Andy and Phyllis Chelsea
Andy Chelsea was the chief of Alkali Lake Band beginning in the early seventies. At that time the Alkali Lake reserve was struggling with widescale alcoholism on reserve. The residential school system had affected traditional family values leaving a whole generation of people vulnerable to alcoholism. People who once were very hard- working now lived in a community that had deteriorated. Overall it appeared that Alkali Lake was in a hole and they could not get out.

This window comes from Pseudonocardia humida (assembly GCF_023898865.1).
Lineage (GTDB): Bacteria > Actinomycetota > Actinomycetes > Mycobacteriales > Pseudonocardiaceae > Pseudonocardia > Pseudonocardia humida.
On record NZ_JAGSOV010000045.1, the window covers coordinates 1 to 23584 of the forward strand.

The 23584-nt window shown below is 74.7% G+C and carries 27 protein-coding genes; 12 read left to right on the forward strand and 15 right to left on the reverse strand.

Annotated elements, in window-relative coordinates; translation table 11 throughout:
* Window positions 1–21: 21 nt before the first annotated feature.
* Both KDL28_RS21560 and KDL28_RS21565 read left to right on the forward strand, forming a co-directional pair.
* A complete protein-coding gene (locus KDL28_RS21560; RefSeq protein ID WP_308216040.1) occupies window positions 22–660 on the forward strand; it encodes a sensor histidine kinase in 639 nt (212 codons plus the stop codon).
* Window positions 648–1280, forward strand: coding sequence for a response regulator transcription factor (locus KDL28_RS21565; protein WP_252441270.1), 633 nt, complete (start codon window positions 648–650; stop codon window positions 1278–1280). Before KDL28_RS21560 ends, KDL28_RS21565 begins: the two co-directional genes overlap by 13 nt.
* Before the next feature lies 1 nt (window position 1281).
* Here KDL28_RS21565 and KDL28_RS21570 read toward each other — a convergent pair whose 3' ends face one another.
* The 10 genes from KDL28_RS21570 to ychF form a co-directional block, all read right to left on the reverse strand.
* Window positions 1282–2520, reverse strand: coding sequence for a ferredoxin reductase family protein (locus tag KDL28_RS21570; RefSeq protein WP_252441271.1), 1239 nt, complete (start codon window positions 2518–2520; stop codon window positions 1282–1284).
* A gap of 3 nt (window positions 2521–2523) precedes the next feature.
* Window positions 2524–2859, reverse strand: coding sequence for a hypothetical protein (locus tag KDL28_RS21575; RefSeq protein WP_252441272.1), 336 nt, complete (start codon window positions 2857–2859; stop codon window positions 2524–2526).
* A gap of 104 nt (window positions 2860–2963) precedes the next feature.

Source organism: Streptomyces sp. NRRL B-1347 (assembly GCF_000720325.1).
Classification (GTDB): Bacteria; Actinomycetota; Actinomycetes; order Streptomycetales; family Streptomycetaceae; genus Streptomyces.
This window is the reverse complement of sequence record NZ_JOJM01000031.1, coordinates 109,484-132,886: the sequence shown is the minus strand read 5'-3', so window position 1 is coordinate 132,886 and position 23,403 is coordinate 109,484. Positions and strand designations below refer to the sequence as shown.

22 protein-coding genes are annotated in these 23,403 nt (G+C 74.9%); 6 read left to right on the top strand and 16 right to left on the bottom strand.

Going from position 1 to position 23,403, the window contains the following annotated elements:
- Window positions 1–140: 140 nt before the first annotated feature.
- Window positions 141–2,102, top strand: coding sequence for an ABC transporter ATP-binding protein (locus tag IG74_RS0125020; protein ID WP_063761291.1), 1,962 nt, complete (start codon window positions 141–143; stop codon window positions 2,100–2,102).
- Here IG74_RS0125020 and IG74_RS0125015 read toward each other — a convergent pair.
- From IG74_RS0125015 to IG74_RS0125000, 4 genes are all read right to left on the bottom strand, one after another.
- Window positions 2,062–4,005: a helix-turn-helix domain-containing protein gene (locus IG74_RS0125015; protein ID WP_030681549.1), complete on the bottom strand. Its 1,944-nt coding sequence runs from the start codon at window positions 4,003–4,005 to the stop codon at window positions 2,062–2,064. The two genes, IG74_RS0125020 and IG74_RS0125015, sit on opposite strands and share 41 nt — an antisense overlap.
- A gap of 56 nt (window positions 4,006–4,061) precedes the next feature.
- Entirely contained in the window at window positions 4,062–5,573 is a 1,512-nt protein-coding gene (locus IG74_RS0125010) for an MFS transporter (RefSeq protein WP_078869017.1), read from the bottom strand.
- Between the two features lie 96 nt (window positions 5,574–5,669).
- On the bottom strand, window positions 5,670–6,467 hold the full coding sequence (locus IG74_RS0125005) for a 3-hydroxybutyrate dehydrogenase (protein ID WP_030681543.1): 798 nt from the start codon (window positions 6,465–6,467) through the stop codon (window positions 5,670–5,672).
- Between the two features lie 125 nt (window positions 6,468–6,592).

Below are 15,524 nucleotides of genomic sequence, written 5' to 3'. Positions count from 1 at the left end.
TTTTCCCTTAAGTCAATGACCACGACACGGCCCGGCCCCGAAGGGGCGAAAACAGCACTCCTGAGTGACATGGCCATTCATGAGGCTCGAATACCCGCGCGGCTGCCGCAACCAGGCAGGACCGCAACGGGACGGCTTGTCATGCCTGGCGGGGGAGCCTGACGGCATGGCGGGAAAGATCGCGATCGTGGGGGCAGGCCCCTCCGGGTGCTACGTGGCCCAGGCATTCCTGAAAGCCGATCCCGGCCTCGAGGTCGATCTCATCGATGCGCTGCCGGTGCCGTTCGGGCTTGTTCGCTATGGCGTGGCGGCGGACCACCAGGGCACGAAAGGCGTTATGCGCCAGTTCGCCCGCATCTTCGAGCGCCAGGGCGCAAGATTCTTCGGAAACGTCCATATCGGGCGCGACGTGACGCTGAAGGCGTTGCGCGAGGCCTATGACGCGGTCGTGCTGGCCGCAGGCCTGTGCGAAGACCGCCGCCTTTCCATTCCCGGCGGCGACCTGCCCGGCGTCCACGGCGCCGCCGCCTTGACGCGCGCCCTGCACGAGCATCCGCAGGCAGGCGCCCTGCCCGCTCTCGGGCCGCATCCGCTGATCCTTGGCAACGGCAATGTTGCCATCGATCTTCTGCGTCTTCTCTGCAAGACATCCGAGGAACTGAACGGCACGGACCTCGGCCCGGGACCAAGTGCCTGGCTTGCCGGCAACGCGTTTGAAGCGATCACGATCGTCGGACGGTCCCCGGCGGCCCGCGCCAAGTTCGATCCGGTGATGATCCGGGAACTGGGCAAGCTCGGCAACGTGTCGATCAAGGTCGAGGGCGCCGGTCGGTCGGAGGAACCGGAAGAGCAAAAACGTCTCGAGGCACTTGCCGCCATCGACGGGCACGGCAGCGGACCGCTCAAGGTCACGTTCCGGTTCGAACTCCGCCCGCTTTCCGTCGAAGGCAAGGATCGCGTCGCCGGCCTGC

The person to spark the the change that occurred was a 7 year old girl, the daughter of Andy and Phyllis Chelsea, Ivy Chelsea. After a weekend of partying, Phyllis Chelsea went to retrieve her daughter from her mother's house. The young girl refused to go with her mother until she stopped drinking, Phyllis quit drinking that day and Andy four days later. After quitting drinking in 1972 Andy was elected chief that year and quickly began to implement steps to slow the rampant alcohol abuse. Some of the steps included: banning alcohol sales on the reserve as well as job creation for sober people. By 1979 ninety-eight percent of the community was alcohol-free. Through traditional spirituality and the creation of jobs, Andy Chelsea was able to create a better place to live. In 1985 the film, "The Honour of All: The Story of Alkali Lake", was released to critical acclaim available at (http://www.fourworlds.ca/bookstore7.html#4).